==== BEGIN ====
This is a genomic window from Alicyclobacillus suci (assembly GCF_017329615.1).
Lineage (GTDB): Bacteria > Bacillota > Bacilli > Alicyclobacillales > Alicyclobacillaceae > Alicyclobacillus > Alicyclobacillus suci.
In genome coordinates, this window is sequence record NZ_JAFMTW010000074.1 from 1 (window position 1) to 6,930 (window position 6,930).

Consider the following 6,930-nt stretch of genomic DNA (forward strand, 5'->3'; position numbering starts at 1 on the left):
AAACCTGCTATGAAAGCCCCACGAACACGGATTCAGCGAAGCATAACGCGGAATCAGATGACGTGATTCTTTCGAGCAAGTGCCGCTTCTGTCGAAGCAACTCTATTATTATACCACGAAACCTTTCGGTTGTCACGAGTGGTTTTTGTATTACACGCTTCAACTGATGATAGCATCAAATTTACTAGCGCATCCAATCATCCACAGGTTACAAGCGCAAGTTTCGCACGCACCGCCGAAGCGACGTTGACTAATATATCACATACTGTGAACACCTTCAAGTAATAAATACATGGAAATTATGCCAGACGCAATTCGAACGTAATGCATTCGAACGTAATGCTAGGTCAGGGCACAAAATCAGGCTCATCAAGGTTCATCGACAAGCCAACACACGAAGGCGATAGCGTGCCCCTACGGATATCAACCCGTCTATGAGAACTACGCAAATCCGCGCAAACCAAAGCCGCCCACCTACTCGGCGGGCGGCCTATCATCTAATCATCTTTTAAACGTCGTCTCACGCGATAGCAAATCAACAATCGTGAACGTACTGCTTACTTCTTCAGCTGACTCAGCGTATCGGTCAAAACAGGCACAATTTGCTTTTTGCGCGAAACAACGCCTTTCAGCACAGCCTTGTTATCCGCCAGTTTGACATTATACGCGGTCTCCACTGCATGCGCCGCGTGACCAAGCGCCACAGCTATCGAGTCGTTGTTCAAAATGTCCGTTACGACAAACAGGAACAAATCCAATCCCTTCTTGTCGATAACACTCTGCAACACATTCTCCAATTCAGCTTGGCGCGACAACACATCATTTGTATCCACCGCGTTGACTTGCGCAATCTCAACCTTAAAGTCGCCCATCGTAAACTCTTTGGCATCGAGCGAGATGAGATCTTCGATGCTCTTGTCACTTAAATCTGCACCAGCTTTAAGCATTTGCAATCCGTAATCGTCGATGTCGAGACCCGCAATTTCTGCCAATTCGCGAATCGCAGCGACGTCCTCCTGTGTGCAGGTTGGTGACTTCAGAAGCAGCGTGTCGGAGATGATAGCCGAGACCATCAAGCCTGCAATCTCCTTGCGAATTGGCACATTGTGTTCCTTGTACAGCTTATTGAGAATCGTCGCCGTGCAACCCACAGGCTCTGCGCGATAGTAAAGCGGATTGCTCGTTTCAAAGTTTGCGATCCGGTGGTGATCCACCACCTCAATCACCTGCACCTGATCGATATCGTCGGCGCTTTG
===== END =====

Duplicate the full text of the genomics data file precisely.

This is a genomic window from Alicyclobacillus suci (assembly GCF_017329615.1).
Lineage (GTDB): Bacteria > Bacillota > Bacilli > Alicyclobacillales > Alicyclobacillaceae > Alicyclobacillus > Alicyclobacillus suci.
In genome coordinates, this window is sequence record NZ_JAFMTW010000074.1 from 1 (window position 1) to 6,930 (window position 6,930).

Consider the following 6,930-nt stretch of genomic DNA (forward strand, 5'->3'; position numbering starts at 1 on the left):
AAACCTGCTATGAAAGCCCCACGAACACGGATTCAGCGAAGCATAACGCGGAATCAGATGACGTGATTCTTTCGAGCAAGTGCCGCTTCTGTCGAAGCAACTCTATTATTATACCACGAAACCTTTCGGTTGTCACGAGTGGTTTTTGTATTACACGCTTCAACTGATGATAGCATCAAATTTACTAGCGCATCCAATCATCCACAGGTTACAAGCGCAAGTTTCGCACGCACCGCCGAAGCGACGTTGACTAATATATCACATACTGTGAACACCTTCAAGTAATAAATACATGGAAATTATGCCAGACGCAATTCGAACGTAATGCATTCGAACGTAATGCTAGGTCAGGGCACAAAATCAGGCTCATCAAGGTTCATCGACAAGCCAACACACGAAGGCGATAGCGTGCCCCTACGGATATCAACCCGTCTATGAGAACTACGCAAATCCGCGCAAACCAAAGCCGCCCACCTACTCGGCGGGCGGCCTATCATCTAATCATCTTTTAAACGTCGTCTCACGCGATAGCAAATCAACAATCGTGAACGTACTGCTTACTTCTTCAGCTGACTCAGCGTATCGGTCAAAACAGGCACAATTTGCTTTTTGCGCGAAACAACGCCTTTCAGCACAGCCTTGTTATCCGCCAGTTTGACATTATACGCGGTCTCCACTGCATGCGCCGCGTGACCAAGCGCCACAGCTATCGAGTCGTTGTTCAAAATGTCCGTTACGACAAACAGGAACAAATCCAATCCCTTCTTGTCGATAACACTCTGCAACACATTCTCCAATTCAGCTTGGCGCGACAACACATCATTTGTATCCACCGCGTTGACTTGCGCAATCTCAACCTTAAAGTCGCCCATCGTAAACTCTTTGGCATCGAGCGAGATGAGATCTTCGATGCTCTTGTCACTTAAATCTGCACCAGCTTTAAGCATTTGCAATCCGTAATCGTCGATGTCGAGACCCGCAATTTCTGCCAATTCGCGAATCGCAGCGACGTCCTCCTGTGTGCAGGTTGGTGACTTCAGAAGCAGCGTGTCGGAGATGATAGCCGAGACCATCAAGCCTGCAATCTCCTTGCGAATTGGCACATTGTGTTCCTTGTACAGCTTATTGAGAATCGTCGCCGTGCAACCCACAGGCTCTGCGCGATAGTAAAGCGGATTGCTCGTTTCAAAGTTTGCGATCCGGTGGTGATCCACCACCTCAATCACCTGCACCTGATCGATATCGTCGGCGCTTTG